Two Future U.S. Presidents Fought at Kernstown
Colonel James A. Mulligan's Union command of 1,800 men encamped on these heights on the night of July 23-24, 1864. When Confederate cavalry drove Union cavalry back toward Kernstown on the morning of the 24th, Mulligan deployed two cannon on this hill checking the Confederate advance. Mulligan subsequently advanced his small command to support the Union cavalry south of Kernstown.
Mulligan's immediate superior, Major General George Crook, doubted several reports indicating the presence of Lieutenant General Jubal A. Early's entire Confederate army at Kernstown. Instead, Crook ordered an attack. Future U.S. President Rutherford B. Hayes led his 1,300 Ohioans and West Virginians into position on the east side of the Valley Pike, advancing in unison with Mulligan. Minutes later, Major General John C. Breckinridge's Confederates advanced from behind the ridge to the east (containing present-day I-81), striking Hayes in his flank and rear and throwing most of his troops into the utmost confusion. Colonel Hayes rallied what men he could on Pritchard's Hill, while Mulligan's men made a brief stand along the lane at the foot of the hill.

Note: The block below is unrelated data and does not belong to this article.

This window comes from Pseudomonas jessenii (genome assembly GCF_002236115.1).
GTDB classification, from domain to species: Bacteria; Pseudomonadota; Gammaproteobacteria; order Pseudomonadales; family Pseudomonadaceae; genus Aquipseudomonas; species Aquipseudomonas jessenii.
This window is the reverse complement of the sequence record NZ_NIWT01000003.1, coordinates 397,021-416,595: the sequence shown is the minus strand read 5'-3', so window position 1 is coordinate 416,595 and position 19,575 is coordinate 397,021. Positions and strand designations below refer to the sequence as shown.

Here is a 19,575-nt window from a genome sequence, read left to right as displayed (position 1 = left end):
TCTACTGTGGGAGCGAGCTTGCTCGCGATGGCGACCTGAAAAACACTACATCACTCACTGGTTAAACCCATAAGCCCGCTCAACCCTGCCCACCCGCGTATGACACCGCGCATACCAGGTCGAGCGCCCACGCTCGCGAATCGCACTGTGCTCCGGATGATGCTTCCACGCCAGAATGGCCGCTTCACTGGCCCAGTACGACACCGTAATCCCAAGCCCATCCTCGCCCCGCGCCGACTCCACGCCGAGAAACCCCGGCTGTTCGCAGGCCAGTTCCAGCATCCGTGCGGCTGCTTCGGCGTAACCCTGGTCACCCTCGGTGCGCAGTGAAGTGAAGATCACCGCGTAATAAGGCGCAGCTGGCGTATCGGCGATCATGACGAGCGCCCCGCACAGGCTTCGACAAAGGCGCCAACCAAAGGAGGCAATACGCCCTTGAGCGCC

From the hill, Hayes saw the 13th West Virginia Infantry fighting alone in an orchard to the east (near the modern commercial area along U.S. Route 11). Hayes sent his young aide Lieutenant William McKinley, another future U.S. President, to retrieve the "Mountaineers" from the orchard before they were overwhelmed. Riding amidst a torrent of artillery and rifle fire, McKinley reached them and delivered Hayes's order to withdraw. The 13th West Virginia fired one last volley and retreated to Winchester.
As the last Union troops abandoned Pritchard's Hill, Breckinridge's victorious troops swarmed up the eastern slope. While the Confederate ranks contained no future presidents, several interesting personas led Breckinridge's brigades in battle. Colonel George S. Patton was the grandfather of America's WWII hero of the same name. Colonel Augustus Forsberg was one of the few Swedish-born Confederates to obtain high rank in the Southern armies. Colonel Thomas Smith was the son of Virginia governer and Confederate Brigadier General William "Extra Billy" Smith.
(Left Sidebar, with portrait of Colonel Rutherford B. Hayes):
Born in Delaware, Ohio in 1822, Hayes received an appointment as a major of the 23rd Ohio Volunteer Infantry in 1861. After being seriously wounded at the Battle of South Mountain in 1862, he returned to the army and successfully led his troops throughout the 1864 Valley Campaign, earning a general's star. He was elected President by the House of Representatives in the disputed election of 1876 and served for one term.
(Right Sidebar, with portrait of Lieutenant William McKinley):
In 1861, McKinley enlisted as an 18-year-old private in the 23rd Ohio Volunteer Infantry and rose to the rank of major by the war's end. He was elected President of the United States in 1896 and 1900 before being assassinated by an anarchist in 1901.